On the British railway network there is one place that I love more than any other. It is a place I have been in contact with throughout most of my life, it is a place that has fired my interest in railways and it is the place that inspired me to start my PhD. Most people’s favourite railways spots are usually stations, places where they journey to and from daily, where they interact with the staff or have memories of sitting excitedly as a child waiting for the train to whisk them off on holiday, to school or the fair. My favourite railway location is somewhere that I have never seen, touched or heard operate in the flesh because it was scrubbed from the railway map in 1969, 13 years before I was born. (There is a video at the end of the post though) It is lost from railway history and in the minds of many is forgotten. I am talking about the Marshalling Yards at Feltham which is now a wasteland occupied by joggers, dirt-bikers and adventurers. The site of the yard isn’t strictly speaking open public, it being owned by Network Rail. But if you know where the rather large hole in the fence is, you can get in.
But why do I love this place? Well firstly, I used to live very near to the site and went jogging there myself. On a good day I reckon that I could do a circuit of the site in about 40 minutes. Further, I have to be honest that my interest in passenger traffic is close to none. I don’t know why this is really. I suppose I see it as mundane. Contrastingly, freight traffic has always struck me as far more dynamic, complex and industrial, and that has always appealed to me. Therefore, to have the overgrown site of the Feltham yard 15 minutes walk from my house was always fascinating and exciting (the overgrown state is shown). It was my fascination with the site that spurred my interest in doing a PhD on the London and South Western Railway (LSWR). I had never been interested in the LSWR before 2006 as I perceived the company as being a strictly passenger line. Indeed before that point, what had encapsulated me were the northern lines, particularly the London and North Eastern Railway (LNER). The discovery that the Feltham was built by the LSWR and was one of the most modern marshalling yards in the country meant that it became central in my mind when thinking about what PhD I might do.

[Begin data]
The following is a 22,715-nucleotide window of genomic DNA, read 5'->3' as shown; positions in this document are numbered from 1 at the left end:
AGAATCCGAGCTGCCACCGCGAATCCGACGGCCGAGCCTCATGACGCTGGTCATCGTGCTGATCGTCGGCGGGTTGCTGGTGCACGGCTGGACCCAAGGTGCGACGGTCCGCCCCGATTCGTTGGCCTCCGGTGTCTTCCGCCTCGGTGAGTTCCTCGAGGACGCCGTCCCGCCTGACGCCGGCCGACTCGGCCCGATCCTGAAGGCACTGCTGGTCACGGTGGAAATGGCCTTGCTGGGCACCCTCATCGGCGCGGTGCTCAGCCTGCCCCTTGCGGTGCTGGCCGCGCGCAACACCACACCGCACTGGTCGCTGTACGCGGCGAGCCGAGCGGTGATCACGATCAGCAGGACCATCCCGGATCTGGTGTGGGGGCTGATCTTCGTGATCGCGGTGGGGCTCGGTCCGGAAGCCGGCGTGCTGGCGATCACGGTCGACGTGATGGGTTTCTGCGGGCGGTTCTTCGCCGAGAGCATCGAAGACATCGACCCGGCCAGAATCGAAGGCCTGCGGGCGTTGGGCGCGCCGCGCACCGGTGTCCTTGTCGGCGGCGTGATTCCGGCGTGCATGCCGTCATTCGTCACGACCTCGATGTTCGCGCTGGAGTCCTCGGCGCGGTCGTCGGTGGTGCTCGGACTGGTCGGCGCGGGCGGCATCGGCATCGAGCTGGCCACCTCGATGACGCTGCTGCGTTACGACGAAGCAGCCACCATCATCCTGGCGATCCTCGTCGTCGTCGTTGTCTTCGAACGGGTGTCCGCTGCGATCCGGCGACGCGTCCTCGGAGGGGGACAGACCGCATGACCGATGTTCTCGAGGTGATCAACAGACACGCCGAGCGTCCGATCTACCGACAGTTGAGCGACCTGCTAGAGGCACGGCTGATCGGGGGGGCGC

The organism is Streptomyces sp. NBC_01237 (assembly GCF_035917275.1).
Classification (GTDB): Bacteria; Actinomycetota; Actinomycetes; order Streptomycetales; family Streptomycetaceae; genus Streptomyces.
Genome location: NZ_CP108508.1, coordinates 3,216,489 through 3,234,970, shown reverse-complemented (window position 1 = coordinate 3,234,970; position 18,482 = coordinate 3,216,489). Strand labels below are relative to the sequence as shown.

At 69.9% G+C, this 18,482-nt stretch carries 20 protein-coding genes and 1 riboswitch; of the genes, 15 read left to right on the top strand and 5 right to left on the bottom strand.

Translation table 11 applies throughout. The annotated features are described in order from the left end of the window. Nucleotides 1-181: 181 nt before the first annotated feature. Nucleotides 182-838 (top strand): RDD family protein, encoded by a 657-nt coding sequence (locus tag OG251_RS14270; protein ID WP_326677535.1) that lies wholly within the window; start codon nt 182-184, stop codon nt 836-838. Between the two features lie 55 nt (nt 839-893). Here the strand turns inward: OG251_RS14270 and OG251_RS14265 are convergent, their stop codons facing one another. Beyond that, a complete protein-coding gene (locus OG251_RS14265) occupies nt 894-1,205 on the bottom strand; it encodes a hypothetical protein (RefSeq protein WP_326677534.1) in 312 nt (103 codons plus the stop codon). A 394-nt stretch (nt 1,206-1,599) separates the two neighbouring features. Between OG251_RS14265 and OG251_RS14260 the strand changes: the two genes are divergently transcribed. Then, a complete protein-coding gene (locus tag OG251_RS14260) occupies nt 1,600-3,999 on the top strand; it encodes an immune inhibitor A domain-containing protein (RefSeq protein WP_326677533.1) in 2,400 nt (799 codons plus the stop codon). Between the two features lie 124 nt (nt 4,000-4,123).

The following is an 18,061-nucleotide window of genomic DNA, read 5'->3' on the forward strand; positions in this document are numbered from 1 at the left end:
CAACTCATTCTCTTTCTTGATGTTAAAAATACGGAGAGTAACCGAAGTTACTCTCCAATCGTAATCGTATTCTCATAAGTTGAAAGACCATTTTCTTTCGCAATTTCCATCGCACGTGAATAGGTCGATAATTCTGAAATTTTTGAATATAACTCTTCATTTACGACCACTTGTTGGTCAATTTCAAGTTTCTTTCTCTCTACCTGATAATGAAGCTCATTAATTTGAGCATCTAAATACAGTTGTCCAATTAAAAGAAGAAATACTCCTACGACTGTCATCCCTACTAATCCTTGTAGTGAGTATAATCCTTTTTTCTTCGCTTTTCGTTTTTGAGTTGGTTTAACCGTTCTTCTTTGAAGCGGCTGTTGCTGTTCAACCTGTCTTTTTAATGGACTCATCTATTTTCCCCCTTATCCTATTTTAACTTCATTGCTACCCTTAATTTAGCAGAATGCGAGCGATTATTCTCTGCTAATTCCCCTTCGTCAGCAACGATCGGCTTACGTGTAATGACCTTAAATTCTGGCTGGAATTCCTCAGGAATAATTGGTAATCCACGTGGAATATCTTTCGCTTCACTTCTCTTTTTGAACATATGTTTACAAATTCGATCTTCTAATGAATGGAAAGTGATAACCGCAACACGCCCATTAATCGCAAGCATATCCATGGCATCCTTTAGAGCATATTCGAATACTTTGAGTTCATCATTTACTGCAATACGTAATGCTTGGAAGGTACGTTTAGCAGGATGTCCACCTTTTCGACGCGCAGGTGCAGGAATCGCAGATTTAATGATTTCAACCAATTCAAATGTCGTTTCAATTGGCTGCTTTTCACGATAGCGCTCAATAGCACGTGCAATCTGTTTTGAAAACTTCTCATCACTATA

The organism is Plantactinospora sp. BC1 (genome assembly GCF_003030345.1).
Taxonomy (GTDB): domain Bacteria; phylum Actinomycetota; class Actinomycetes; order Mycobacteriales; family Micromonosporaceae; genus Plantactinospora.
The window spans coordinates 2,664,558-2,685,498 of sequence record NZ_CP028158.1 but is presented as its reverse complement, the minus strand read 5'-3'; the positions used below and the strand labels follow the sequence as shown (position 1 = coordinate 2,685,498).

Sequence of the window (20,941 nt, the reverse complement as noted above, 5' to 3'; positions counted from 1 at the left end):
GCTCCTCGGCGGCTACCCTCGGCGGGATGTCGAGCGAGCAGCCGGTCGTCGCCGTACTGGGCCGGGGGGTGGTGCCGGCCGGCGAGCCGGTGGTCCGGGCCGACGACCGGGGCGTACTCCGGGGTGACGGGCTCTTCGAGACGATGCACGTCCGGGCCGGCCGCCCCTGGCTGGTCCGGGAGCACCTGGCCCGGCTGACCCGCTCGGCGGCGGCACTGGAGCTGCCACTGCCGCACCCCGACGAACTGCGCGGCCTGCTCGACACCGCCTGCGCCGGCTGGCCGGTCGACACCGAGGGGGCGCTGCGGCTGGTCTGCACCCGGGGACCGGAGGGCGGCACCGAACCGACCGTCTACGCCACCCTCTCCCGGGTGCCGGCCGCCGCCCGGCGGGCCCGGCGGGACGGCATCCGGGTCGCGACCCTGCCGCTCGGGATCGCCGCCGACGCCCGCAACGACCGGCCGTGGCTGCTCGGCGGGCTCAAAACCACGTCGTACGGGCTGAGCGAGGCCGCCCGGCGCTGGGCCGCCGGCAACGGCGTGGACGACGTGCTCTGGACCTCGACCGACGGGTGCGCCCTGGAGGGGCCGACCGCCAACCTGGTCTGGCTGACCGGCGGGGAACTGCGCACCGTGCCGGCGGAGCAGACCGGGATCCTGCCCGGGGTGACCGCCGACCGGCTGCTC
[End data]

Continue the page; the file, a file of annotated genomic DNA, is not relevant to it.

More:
As many of you now realise, my PhD has evolved to become a history of the quality of management on the LSWR between 1864 and 1914. While interesting to many business historians, it isn’t really the stuff that will fire the soul of many. The original plan that I proposed to my supervisor in 2006 was much more engaging. I was going to do a history of Feltham Marshalling yard from 1910, when the LSWR started thinking about it, up until 1969, when British Rail closed it down. After a bit of investigation it was clear that the material available would not be enough to satisfy even a quarter of the 90,000 words required for the PhD. As such my work evolved into a PhD on the LSWR’s freight services, something that again I struggled to find enough material on. Lastly, it evolved into what it is today. But the fires of interest never die and I do hope at some point to conduct a study on the Feltham Marshalling Yard’s history. However, for the rest of the blog entry I will detail some of its history and why it is important to understand its position within British railway history more generally.
The LSWR in the late 19th century had freight traffic coming onto their network in the London area from four places. Traffic arriving from the London and North Western Railway came from Willesden Junction, trains coming from the Midland Railway originated at Brent, the Great Central Railway sent trains from Neasden and the Great Northern Railway’s trains arrived via the Widened Lines. There were also the the LSWR’s own goods flows origination from the Nine Elms Goods Depot. There were some facilities and arrangements to manage and marshal these trains before their onward journeys onto the LSWR’s network. There was a small yard at Brentford which received GNR trains and trip workings were undertaken between there and Willesden, Brent and Neasden. The company also maintained staff at Brent to marshal there wagons. However, all were ultimately unsatisfactory and what was needed was a facility that could efficiently sort wagons for LSWR destinations into complete trains more efficiently.
It was, therefore, in the early 1900s that the LSWR directors started to look for a site for such a yard. After considering a number of sites at Byfleet and at Feltham Junction, in 1910 the company’s directors settled on a site that was between the Feltham Junction and Feltham Station. (the new flows of traffic are shown above) The sale of 41.5 acres of land was confirmed in 1911, with additional land being purchased in 1915. The plans were confirmed on the 30th March 1916:-
The National Archives - RAIL 411/271 – Traffic Committee – ‘30/03/1916 – 507) Feltham Marshalling Sidings – The General Manager submitted a plan shewing how marshalling sidings (15 down + 16 up) can be provided on the land near Feltham which has been specially purchased for the purpose + recommended that in the first place the levelling of the ground including the work of diverting and bridging over the river crane and covering in the mill-stream be taken in hand. – Approved’